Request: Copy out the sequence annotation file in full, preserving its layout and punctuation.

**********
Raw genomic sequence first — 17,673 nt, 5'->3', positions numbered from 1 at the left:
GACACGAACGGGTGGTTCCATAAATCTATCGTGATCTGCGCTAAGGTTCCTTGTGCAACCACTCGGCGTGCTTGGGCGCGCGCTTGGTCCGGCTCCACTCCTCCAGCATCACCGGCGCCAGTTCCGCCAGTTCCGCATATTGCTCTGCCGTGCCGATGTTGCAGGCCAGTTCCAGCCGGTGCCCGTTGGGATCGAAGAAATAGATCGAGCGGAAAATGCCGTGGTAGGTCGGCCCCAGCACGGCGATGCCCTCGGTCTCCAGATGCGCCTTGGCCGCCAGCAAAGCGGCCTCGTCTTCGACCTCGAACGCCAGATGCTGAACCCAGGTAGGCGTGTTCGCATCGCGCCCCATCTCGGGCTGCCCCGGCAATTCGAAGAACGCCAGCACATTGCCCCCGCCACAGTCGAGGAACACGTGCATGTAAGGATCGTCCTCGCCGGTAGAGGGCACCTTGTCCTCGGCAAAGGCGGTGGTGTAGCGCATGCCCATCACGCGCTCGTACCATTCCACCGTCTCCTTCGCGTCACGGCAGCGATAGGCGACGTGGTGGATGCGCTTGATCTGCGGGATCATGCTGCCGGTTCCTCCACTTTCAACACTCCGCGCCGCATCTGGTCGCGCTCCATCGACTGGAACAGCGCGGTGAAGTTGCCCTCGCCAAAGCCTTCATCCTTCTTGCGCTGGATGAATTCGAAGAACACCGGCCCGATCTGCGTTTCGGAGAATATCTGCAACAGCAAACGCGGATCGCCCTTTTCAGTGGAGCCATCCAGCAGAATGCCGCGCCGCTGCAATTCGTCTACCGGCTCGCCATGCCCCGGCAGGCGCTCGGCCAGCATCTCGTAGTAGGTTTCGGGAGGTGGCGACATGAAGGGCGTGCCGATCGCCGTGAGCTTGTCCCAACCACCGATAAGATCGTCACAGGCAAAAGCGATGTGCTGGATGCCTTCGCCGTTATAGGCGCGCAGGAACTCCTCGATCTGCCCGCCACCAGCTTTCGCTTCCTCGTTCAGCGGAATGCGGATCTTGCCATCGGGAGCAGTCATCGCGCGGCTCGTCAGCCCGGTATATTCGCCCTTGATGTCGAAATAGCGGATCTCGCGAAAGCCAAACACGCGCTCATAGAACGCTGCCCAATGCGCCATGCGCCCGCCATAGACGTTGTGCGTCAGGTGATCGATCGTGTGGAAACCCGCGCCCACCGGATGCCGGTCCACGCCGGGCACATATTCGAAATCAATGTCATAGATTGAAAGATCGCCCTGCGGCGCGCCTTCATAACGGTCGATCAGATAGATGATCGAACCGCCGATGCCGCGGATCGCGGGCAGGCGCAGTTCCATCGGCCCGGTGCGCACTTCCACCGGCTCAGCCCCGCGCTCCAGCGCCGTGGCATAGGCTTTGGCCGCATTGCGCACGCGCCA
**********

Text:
Raw genomic sequence first — 17,673 nt, 5'->3', positions numbered from 1 at the left:
GACACGAACGGGTGGTTCCATAAATCTATCGTGATCTGCGCTAAGGTTCCTTGTGCAACCACTCGGCGTGCTTGGGCGCGCGCTTGGTCCGGCTCCACTCCTCCAGCATCACCGGCGCCAGTTCCGCCAGTTCCGCATATTGCTCTGCCGTGCCGATGTTGCAGGCCAGTTCCAGCCGGTGCCCGTTGGGATCGAAGAAATAGATCGAGCGGAAAATGCCGTGGTAGGTCGGCCCCAGCACGGCGATGCCCTCGGTCTCCAGATGCGCCTTGGCCGCCAGCAAAGCGGCCTCGTCTTCGACCTCGAACGCCAGATGCTGAACCCAGGTAGGCGTGTTCGCATCGCGCCCCATCTCGGGCTGCCCCGGCAATTCGAAGAACGCCAGCACATTGCCCCCGCCACAGTCGAGGAACACGTGCATGTAAGGATCGTCCTCGCCGGTAGAGGGCACCTTGTCCTCGGCAAAGGCGGTGGTGTAGCGCATGCCCATCACGCGCTCGTACCATTCCACCGTCTCCTTCGCGTCACGGCAGCGATAGGCGACGTGGTGGATGCGCTTGATCTGCGGGATCATGCTGCCGGTTCCTCCACTTTCAACACTCCGCGCCGCATCTGGTCGCGCTCCATCGACTGGAACAGCGCGGTGAAGTTGCCCTCGCCAAAGCCTTCATCCTTCTTGCGCTGGATGAATTCGAAGAACACCGGCCCGATCTGCGTTTCGGAGAATATCTGCAACAGCAAACGCGGATCGCCCTTTTCAGTGGAGCCATCCAGCAGAATGCCGCGCCGCTGCAATTCGTCTACCGGCTCGCCATGCCCCGGCAGGCGCTCGGCCAGCATCTCGTAGTAGGTTTCGGGAGGTGGCGACATGAAGGGCGTGCCGATCGCCGTGAGCTTGTCCCAACCACCGATAAGATCGTCACAGGCAAAAGCGATGTGCTGGATGCCTTCGCCGTTATAGGCGCGCAGGAACTCCTCGATCTGCCCGCCACCAGCTTTCGCTTCCTCGTTCAGCGGAATGCGGATCTTGCCATCGGGAGCAGTCATCGCGCGGCTCGTCAGCCCGGTATATTCGCCCTTGATGTCGAAATAGCGGATCTCGCGAAAGCCAAACACGCGCTCATAGAACGCTGCCCAATGCGCCATGCGCCCGCCATAGACGTTGTGCGTCAGGTGATCGATCGTGTGGAAACCCGCGCCCACCGGATGCCGGTCCACGCCGGGCACATATTCGAAATCAATGTCATAGATTGAAAGATCGCCCTGCGGCGCGCCTTCATAACGGTCGATCAGATAGATGATCGAACCGCCGATGCCGCGGATCGCGGGCAGGCGCAGTTCCATCGGCCCGGTGCGCACTTCCACCGGCTCAGCCCCGCGCTCCAGCGCCGTGGCATAGGCTTTGGCCGCATTGCGCACGCGCCA